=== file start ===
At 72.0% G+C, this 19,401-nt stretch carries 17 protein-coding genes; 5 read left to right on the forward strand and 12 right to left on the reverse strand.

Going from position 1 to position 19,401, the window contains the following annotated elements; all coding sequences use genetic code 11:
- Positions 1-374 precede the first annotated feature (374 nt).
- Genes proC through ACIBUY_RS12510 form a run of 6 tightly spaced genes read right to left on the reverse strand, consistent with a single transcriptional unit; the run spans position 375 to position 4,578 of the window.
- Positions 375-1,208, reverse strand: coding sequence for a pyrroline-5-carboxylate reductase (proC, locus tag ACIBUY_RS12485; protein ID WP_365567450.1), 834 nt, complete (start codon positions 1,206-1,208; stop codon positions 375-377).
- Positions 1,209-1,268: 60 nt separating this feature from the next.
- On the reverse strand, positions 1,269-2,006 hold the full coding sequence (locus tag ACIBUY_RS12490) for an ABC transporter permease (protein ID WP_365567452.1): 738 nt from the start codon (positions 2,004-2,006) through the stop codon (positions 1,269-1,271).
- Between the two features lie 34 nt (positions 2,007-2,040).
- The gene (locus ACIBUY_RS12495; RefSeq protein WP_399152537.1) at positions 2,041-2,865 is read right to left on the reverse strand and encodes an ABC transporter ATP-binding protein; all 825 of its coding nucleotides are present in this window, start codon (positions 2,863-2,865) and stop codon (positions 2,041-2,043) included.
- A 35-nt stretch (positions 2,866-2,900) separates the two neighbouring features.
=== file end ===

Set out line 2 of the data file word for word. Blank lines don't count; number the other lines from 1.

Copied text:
Going from position 1 to position 19,401, the window contains the following annotated elements; all coding sequences use genetic code 11: